Descriptive statistics only were evaluated: absolute and relative frequencies, median and range.



All 12 patients that were successfully treated had a follow-up contrast enhanced PVPCT during hospital admission over a median of eight days (range: 1-28 days). Following discharge, further imaging was performed and radiological resolution of the pseudoaneurysm was confirmed in 11 patients (arterial phase CT: n=8; PVPCT: n=2; duplex US: n=1; loss to follow-up: n=1).

The morbidity rate following coil embolisation was 25.0% (n=3). Splenic infarction following embolisation of the splenic artery occurred in one patient. Coil migration from the splenic artery to a branch of the right hepatic artery occurred in a further patient. The coil was left in-situ as there was no evidence of thrombosis of the other hepatic artery branches. One patient developed an infected haematoma adjacent to the pseudoaneurysm which was managed by USguided percutaneous drainage.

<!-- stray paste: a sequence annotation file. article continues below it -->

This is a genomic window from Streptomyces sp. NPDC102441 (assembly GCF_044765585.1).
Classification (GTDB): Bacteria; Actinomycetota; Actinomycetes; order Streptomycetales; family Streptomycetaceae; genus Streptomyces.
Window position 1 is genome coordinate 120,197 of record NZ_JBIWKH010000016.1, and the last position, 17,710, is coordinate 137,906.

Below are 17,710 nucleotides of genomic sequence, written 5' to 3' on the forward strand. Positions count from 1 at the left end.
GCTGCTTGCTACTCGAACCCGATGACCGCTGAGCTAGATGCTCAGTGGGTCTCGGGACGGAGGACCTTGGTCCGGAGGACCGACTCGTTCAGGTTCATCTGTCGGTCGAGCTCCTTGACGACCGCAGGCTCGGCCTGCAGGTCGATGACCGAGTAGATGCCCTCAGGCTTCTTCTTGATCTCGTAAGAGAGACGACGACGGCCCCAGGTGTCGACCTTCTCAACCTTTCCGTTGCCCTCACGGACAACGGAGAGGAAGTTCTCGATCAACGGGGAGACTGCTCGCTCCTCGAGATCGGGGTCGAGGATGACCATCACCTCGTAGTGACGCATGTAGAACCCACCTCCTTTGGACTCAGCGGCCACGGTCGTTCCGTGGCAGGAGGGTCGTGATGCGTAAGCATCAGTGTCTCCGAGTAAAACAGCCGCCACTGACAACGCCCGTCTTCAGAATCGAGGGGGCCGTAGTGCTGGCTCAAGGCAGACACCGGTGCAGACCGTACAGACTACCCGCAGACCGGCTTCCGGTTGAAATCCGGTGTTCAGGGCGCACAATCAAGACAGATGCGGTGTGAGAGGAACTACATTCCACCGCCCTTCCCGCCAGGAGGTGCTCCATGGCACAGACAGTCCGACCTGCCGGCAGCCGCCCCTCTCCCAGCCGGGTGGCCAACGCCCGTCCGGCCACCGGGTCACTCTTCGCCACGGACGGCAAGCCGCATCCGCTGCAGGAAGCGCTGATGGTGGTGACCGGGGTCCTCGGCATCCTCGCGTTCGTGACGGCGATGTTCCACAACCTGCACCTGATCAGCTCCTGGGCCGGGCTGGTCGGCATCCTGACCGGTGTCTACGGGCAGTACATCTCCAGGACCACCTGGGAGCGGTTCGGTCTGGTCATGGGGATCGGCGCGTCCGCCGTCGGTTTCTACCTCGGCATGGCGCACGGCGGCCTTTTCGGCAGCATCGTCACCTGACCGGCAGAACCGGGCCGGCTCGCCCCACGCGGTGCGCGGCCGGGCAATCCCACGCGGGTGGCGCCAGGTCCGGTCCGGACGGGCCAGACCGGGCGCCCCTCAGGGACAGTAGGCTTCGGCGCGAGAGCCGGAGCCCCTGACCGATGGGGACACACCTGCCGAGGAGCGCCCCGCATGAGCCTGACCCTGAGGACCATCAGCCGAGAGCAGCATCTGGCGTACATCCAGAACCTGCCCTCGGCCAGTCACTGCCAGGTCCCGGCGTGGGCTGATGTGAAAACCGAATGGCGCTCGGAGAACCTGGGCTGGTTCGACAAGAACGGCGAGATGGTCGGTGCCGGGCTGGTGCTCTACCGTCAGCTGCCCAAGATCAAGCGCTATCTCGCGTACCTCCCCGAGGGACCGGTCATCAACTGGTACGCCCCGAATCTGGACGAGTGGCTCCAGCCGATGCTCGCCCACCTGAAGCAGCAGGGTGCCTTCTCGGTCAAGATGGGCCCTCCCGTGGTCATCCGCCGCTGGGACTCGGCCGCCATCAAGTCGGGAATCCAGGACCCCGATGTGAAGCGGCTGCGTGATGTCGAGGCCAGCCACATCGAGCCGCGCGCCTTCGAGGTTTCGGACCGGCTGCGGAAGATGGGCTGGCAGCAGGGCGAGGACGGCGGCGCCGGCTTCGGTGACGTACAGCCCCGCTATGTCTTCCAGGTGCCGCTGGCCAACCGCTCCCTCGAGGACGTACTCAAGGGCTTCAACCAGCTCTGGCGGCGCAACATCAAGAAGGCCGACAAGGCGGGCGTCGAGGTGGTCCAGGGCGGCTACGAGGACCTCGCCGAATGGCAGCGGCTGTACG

The mortality rate in this cohort was 8.3% (n=1). Following failed transcatheter embolisation, this patient was treated with CT-guided injection of bovine thrombin, but subsequently re-bled and died of a massive pulmonary embolus 15 days after diagnosis. This patient had an underlying diagnosis of Ehlers- Danlos syndrome. Angiographic studies in patients with Ehlers-Danlos are recognised to be hazardous due to the friable nature of their arteries, and surgical intervention also carries a high risk of serious complications [16, 17].

Overall, all 12 patients demonstrated resolution of their pseudoaneurysms, either due to successful treatment or spontaneous resolution (Figure 2). The median followup after treatment was 20 months (range: 2-31 months).